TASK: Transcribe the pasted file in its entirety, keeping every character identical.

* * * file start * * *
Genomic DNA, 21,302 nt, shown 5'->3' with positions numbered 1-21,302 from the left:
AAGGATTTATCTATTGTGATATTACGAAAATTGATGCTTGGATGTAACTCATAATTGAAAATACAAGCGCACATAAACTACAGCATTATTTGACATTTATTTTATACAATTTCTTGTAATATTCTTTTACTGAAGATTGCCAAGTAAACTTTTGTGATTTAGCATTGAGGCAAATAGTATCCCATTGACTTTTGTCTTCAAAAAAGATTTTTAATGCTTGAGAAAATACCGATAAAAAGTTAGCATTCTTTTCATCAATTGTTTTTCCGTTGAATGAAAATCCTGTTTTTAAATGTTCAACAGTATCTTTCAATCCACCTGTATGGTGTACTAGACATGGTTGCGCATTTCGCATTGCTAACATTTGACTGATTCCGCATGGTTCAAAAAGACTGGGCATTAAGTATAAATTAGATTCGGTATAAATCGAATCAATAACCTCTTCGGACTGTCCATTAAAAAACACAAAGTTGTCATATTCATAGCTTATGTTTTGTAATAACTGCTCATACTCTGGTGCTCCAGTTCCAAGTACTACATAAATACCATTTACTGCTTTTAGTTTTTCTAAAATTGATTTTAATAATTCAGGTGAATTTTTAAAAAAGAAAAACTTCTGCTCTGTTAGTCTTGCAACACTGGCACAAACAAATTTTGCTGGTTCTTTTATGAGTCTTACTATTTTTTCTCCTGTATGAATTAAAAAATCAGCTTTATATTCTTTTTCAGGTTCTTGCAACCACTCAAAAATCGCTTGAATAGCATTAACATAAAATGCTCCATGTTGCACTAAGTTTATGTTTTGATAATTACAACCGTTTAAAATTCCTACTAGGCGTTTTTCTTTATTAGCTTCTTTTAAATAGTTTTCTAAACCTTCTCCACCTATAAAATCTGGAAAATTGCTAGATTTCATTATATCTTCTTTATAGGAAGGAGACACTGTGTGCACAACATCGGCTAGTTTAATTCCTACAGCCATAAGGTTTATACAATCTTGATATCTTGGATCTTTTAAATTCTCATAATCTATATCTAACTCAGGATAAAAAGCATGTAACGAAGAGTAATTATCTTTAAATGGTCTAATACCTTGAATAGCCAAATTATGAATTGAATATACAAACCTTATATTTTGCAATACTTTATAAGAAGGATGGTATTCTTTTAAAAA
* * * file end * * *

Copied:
Genomic DNA, 21,302 nt, shown 5'->3' with positions numbered 1-21,302 from the left:
AAGGATTTATCTATTGTGATATTACGAAAATTGATGCTTGGATGTAACTCATAATTGAAAATACAAGCGCACATAAACTACAGCATTATTTGACATTTATTTTATACAATTTCTTGTAATATTCTTTTACTGAAGATTGCCAAGTAAACTTTTGTGATTTAGCATTGAGGCAAATAGTATCCCATTGACTTTTGTCTTCAAAAAAGATTTTTAATGCTTGAGAAAATACCGATAAAAAGTTAGCATTCTTTTCATCAATTGTTTTTCCGTTGAATGAAAATCCTGTTTTTAAATGTTCAACAGTATCTTTCAATCCACCTGTATGGTGTACTAGACATGGTTGCGCATTTCGCATTGCTAACATTTGACTGATTCCGCATGGTTCAAAAAGACTGGGCATTAAGTATAAATTAGATTCGGTATAAATCGAATCAATAACCTCTTCGGACTGTCCATTAAAAAACACAAAGTTGTCATATTCATAGCTTATGTTTTGTAATAACTGCTCATACTCTGGTGCTCCAGTTCCAAGTACTACATAAATACCATTTACTGCTTTTAGTTTTTCTAAAATTGATTTTAATAATTCAGGTGAATTTTTAAAAAAGAAAAACTTCTGCTCTGTTAGTCTTGCAACACTGGCACAAACAAATTTTGCTGGTTCTTTTATGAGTCTTACTATTTTTTCTCCTGTATGAATTAAAAAATCAGCTTTATATTCTTTTTCAGGTTCTTGCAACCACTCAAAAATCGCTTGAATAGCATTAACATAAAATGCTCCATGTTGCACTAAGTTTATGTTTTGATAATTACAACCGTTTAAAATTCCTACTAGGCGTTTTTCTTTATTAGCTTCTTTTAAATAGTTTTCTAAACCTTCTCCACCTATAAAATCTGGAAAATTGCTAGATTTCATTATATCTTCTTTATAGGAAGGAGACACTGTGTGCACAACATCGGCTAGTTTAATTCCTACAGCCATAAGGTTTATACAATCTTGATATCTTGGATCTTTTAAATTCTCATAATCTATATCTAACTCAGGATAAAAAGCATGTAACGAAGAGTAATTATCTTTAAATGGTCTAATACCTTGAATAGCCAAATTATGAATTGAATATACAAACCTTATATTTTGCAATACTTTATAAGAAGGATGGTATTCTTTTAAAAA